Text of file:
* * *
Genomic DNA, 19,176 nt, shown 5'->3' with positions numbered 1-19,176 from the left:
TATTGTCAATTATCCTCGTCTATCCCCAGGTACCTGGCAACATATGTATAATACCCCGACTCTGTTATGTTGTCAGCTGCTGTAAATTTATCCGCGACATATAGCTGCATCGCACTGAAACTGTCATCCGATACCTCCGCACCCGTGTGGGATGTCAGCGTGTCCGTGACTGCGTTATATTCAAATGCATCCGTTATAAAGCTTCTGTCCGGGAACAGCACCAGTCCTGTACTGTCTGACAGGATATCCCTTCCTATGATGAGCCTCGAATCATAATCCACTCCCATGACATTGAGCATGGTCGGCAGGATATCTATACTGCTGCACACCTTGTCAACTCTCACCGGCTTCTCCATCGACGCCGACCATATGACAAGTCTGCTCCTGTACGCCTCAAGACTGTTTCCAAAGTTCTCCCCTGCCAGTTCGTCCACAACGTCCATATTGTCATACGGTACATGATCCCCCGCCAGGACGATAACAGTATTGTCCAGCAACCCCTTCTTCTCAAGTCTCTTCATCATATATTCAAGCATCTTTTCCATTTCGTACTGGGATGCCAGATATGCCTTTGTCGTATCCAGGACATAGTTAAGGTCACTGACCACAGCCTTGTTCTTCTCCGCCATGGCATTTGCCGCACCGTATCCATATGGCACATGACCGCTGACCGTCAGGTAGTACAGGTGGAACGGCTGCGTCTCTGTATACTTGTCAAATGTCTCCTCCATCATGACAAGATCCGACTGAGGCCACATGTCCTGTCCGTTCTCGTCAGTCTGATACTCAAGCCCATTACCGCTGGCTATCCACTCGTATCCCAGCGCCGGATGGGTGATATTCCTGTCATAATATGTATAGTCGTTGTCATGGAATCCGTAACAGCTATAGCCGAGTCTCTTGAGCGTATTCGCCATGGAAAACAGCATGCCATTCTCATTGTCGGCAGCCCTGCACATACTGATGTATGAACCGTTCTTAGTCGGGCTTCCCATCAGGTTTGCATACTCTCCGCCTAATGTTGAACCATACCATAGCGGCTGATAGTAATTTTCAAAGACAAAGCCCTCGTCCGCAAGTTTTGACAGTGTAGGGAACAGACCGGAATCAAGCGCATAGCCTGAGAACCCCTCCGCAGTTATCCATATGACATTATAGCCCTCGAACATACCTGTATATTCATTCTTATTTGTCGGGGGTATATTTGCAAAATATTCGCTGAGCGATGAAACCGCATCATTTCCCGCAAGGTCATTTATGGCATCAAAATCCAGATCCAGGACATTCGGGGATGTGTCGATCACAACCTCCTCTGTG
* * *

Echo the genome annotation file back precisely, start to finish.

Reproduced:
Genomic DNA, 19,176 nt, shown 5'->3' with positions numbered 1-19,176 from the left:
TATTGTCAATTATCCTCGTCTATCCCCAGGTACCTGGCAACATATGTATAATACCCCGACTCTGTTATGTTGTCAGCTGCTGTAAATTTATCCGCGACATATAGCTGCATCGCACTGAAACTGTCATCCGATACCTCCGCACCCGTGTGGGATGTCAGCGTGTCCGTGACTGCGTTATATTCAAATGCATCCGTTATAAAGCTTCTGTCCGGGAACAGCACCAGTCCTGTACTGTCTGACAGGATATCCCTTCCTATGATGAGCCTCGAATCATAATCCACTCCCATGACATTGAGCATGGTCGGCAGGATATCTATACTGCTGCACACCTTGTCAACTCTCACCGGCTTCTCCATCGACGCCGACCATATGACAAGTCTGCTCCTGTACGCCTCAAGACTGTTTCCAAAGTTCTCCCCTGCCAGTTCGTCCACAACGTCCATATTGTCATACGGTACATGATCCCCCGCCAGGACGATAACAGTATTGTCCAGCAACCCCTTCTTCTCAAGTCTCTTCATCATATATTCAAGCATCTTTTCCATTTCGTACTGGGATGCCAGATATGCCTTTGTCGTATCCAGGACATAGTTAAGGTCACTGACCACAGCCTTGTTCTTCTCCGCCATGGCATTTGCCGCACCGTATCCATATGGCACATGACCGCTGACCGTCAGGTAGTACAGGTGGAACGGCTGCGTCTCTGTATACTTGTCAAATGTCTCCTCCATCATGACAAGATCCGACTGAGGCCACATGTCCTGTCCGTTCTCGTCAGTCTGATACTCAAGCCCATTACCGCTGGCTATCCACTCGTATCCCAGCGCCGGATGGGTGATATTCCTGTCATAATATGTATAGTCGTTGTCATGGAATCCGTAACAGCTATAGCCGAGTCTCTTGAGCGTATTCGCCATGGAAAACAGCATGCCATTCTCATTGTCGGCAGCCCTGCACATACTGATGTATGAACCGTTCTTAGTCGGGCTTCCCATCAGGTTTGCATACTCTCCGCCTAATGTTGAACCATACCATAGCGGCTGATAGTAATTTTCAAAGACAAAGCCCTCGTCCGCAAGTTTTGACAGTGTAGGGAACAGACCGGAATCAAGCGCATAGCCTGAGAACCCCTCCGCAGTTATCCATATGACATTATAGCCCTCGAACATACCTGTATATTCATTCTTATTTGTCGGGGGTATATTTGCAAAATATTCGCTGAGCGATGAAACCGCATCATTTCCCGCAAGGTCATTTATGGCATCAAAATCCAGATCCAGGACATTCGGGGATGTGTCGATCACAACCTCCTCTGTG